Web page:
It is a truth universally acknowledged that Austen fans clamour for more from their long-dead favourite author, so new variations of her work will always be acceptable if they're done well. And what a corker this one is. It's not perfect but it's a charming homage about a modern day Austenite who swaps places with her favourite character and literally gets lost in the world of Pride and Prejudice.
The second time I watched it all at once and became more aware of the gaping holes. Nonetheless, I think a little suspension in belief is good for the imagination. Anyway, what can you expect when you've got time travelling heroines and a huge plot to deal with in just four 46 minutes episodes? I would have been happy for them to have doubled that number. Despite glossing over some major inconsistencies, Lost in Austen does a great job creating an escape for those who, like Amanda, love the world that Jane Austen creates.
The casting was great: Jemima Rooper as Amanda, the modern-day Elizabeth with her witticisms and love-hate relationship with Darcy, was perfect, as was the smouldering Elliot Cowan as Mr Darcy and the luminous Gemma Arterton at Elizabeth Bennet.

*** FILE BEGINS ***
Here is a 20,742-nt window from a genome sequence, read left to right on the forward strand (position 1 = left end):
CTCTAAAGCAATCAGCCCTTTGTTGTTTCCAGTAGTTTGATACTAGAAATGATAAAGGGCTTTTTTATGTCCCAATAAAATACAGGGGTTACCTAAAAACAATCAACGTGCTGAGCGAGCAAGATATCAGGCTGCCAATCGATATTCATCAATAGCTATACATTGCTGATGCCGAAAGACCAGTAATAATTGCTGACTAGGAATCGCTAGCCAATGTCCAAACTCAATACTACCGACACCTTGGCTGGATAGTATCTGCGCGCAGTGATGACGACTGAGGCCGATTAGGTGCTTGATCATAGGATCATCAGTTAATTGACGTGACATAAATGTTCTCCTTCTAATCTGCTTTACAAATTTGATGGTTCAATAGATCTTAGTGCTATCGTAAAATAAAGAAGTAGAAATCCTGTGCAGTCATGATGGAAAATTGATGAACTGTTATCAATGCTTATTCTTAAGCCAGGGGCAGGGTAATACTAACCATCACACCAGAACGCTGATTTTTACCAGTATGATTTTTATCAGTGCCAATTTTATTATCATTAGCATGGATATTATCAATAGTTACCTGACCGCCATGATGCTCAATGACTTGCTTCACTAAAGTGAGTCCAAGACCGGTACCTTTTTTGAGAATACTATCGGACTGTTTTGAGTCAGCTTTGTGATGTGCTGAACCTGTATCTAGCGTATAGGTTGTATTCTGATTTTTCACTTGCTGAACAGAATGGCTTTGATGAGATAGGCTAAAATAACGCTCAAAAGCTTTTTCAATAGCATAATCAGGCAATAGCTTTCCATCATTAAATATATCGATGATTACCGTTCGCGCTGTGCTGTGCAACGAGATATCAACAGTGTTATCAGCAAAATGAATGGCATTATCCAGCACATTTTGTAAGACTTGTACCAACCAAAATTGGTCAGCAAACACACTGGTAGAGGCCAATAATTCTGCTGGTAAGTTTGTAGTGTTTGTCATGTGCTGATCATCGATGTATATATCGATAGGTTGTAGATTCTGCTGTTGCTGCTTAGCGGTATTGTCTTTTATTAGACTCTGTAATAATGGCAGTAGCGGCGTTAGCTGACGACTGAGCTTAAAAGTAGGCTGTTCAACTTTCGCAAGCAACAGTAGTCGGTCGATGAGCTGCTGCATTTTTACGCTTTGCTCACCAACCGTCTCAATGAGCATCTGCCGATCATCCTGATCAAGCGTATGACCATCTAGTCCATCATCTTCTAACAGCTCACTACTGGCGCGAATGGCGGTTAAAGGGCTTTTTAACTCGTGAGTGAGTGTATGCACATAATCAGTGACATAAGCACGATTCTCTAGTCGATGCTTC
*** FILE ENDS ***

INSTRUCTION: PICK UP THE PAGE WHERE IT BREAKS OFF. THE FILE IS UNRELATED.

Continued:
And it's funny too. There's a scene where Amanda says to Mr Darcy, 'Will you do something for me...' and next thing you know, he's coming out of the lake, his wet shirt clinging to his considerably-more-buff-than-his-predecessor body.
The biggest treat is how wayward the characters go as Amanda tries desperately to keep the plot together. Any self-respecting Austen fan knows the book practically by heart, so it's wonderful to see the characters come to life without the boundaries of Jane Austen's pen. We as the audience also find ourselves going wayward. I mean, what is the world coming to when we don't want Lizzie and Darcy to get together?
Ah the romance.
It's been at least two years since I've read P&P (it always takes willpower not to pull it off the shelf, but I know that the next reading will be the better for having waited), so I think now it's time to get a little lost myself.